When the fourth Tokyo International Conference on African Development in Yokohama drew to a close May 30, Sayaka Funada-Classen, leader of a Tokyo-based nongovernmental organization, felt the years of engagement with the government had partly paid off.
That was because Japan promised a significant increase in aid to the poverty-stricken continent — and because citizens’ groups were deeply involved in TICAD’s preparation and were able to hold various events on its sidelines, Funada said.
But for that very same reason, the vice president of TICAD Civil Society Forum is now growing concerned that Africa might not receive enough attention at the Group of Eight summit in Toyako, Hokkaido, next week.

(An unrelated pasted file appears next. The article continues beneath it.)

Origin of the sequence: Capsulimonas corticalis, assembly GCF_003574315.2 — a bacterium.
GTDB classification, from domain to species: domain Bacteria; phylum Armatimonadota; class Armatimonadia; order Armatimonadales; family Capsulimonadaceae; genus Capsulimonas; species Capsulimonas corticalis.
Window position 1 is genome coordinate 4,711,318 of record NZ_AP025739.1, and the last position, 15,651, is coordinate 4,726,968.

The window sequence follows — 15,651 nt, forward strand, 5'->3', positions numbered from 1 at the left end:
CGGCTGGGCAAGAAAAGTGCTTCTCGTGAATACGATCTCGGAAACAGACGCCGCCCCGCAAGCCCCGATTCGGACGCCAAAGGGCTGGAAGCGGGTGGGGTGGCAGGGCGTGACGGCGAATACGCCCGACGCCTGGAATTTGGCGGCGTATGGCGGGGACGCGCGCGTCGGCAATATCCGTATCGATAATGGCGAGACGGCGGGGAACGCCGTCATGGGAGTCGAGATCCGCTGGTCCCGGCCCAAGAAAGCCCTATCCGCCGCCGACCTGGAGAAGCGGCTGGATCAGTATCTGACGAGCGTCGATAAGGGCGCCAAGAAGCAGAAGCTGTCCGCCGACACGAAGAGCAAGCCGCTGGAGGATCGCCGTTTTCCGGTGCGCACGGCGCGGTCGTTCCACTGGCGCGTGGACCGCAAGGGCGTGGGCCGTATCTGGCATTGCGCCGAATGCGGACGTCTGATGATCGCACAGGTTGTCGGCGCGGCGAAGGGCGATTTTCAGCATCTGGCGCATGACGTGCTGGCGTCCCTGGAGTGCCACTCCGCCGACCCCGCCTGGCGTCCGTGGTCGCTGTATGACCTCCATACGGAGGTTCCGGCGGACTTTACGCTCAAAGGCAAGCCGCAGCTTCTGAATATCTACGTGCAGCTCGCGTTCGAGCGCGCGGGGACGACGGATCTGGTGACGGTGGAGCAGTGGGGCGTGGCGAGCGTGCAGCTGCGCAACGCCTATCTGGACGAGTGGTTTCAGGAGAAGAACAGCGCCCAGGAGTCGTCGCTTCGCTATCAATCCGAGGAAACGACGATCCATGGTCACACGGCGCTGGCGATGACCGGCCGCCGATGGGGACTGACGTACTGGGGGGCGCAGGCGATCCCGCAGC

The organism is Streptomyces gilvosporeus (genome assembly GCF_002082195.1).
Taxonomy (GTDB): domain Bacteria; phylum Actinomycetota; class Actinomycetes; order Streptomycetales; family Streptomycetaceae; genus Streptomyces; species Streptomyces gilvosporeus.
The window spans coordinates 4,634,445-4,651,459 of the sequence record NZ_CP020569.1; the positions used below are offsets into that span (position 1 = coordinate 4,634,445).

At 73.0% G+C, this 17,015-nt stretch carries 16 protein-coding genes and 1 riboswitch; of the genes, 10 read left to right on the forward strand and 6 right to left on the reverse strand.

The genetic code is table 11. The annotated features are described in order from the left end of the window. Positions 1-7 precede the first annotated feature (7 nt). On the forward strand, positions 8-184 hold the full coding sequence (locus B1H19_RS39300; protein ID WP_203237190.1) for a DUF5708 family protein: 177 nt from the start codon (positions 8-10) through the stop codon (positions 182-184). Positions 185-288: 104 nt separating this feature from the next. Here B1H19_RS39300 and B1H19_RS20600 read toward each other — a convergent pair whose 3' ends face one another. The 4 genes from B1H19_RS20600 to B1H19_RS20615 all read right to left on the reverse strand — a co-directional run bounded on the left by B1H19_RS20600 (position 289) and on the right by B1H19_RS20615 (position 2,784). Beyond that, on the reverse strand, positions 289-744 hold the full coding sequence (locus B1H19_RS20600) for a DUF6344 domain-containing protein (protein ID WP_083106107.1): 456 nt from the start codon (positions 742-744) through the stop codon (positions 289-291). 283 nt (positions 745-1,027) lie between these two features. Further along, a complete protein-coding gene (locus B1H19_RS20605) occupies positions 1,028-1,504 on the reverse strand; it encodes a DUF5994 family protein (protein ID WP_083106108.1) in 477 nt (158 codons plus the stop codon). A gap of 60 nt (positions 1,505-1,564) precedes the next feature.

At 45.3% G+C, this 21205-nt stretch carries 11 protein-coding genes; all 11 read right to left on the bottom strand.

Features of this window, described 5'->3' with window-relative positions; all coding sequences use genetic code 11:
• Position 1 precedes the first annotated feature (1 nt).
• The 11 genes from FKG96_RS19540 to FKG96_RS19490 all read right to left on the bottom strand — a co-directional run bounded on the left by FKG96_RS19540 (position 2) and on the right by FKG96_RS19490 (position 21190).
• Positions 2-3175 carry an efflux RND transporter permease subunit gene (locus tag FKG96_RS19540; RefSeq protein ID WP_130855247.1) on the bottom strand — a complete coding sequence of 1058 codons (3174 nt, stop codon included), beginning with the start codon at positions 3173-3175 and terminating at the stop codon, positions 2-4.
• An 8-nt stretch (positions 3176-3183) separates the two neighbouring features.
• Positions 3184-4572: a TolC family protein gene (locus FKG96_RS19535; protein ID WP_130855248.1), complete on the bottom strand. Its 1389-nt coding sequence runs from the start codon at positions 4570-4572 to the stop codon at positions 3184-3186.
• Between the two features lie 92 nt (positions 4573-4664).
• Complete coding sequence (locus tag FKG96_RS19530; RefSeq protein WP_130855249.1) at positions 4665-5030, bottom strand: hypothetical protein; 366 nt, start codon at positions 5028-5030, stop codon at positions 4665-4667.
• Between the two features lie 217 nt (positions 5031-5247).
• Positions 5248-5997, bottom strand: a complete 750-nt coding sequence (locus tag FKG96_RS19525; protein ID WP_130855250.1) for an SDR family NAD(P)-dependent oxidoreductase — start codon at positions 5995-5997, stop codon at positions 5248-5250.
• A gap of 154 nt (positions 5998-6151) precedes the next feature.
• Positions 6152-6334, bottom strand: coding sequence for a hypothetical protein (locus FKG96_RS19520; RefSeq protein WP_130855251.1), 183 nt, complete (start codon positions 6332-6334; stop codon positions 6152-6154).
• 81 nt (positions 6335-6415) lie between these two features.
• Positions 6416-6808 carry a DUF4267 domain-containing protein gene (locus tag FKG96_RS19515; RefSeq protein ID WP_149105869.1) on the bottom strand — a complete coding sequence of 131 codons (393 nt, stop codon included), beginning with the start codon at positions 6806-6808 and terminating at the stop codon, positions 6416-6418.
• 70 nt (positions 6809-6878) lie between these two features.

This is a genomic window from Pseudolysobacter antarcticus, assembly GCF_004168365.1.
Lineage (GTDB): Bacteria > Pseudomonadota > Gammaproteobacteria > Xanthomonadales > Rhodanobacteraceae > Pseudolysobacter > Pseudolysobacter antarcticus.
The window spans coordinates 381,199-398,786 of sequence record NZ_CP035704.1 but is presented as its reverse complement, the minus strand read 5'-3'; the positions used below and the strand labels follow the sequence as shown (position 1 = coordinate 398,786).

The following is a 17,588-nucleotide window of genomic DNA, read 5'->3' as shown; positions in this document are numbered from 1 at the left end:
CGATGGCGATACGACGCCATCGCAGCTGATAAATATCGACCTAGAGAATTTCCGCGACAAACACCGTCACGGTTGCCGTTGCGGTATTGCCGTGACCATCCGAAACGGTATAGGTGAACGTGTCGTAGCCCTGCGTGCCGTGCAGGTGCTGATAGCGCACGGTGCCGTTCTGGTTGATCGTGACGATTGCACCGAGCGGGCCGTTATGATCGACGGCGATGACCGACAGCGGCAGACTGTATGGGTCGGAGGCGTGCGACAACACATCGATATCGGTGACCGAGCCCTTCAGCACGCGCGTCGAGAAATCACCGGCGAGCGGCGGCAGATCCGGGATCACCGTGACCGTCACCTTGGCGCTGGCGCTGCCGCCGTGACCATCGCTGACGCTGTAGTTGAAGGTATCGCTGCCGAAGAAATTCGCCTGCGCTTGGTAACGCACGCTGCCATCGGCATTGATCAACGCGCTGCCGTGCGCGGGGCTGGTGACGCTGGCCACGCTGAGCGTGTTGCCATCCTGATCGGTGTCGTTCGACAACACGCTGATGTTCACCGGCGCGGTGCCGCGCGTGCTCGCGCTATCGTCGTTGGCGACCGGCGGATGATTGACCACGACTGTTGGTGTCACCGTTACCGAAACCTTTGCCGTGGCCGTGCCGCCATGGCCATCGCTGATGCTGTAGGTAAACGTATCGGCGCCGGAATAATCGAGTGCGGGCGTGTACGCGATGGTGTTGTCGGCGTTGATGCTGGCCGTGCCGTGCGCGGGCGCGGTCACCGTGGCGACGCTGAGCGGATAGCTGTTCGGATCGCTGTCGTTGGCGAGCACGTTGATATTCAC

“I’m worried that the agenda on further development in Africa may get shoved to the the back burner” because host nation Japan may be satisfied with what was achieved at TICAD, Funada said.
“Japan should take the leadership” in promoting substantial discussions on reducing poverty in Africa, said Funada, an associate professor at Tokyo University of Foreign Studies who has spent a great deal of time studying the peace-building process in Mozambique.
African development is one of the key topics to be discussed by the leaders of the G8 industrialized nations during their three-day summit starting Monday. Several African leaders are expected to join working sessions slated for the opening day.
The main theme at the sessions will be how to achieve the U.N. Millennium Development Goals — a set of eight objectives ranging from halving extreme poverty and improving maternal health to providing universal elementary education and halting the spread of HIV/AIDS.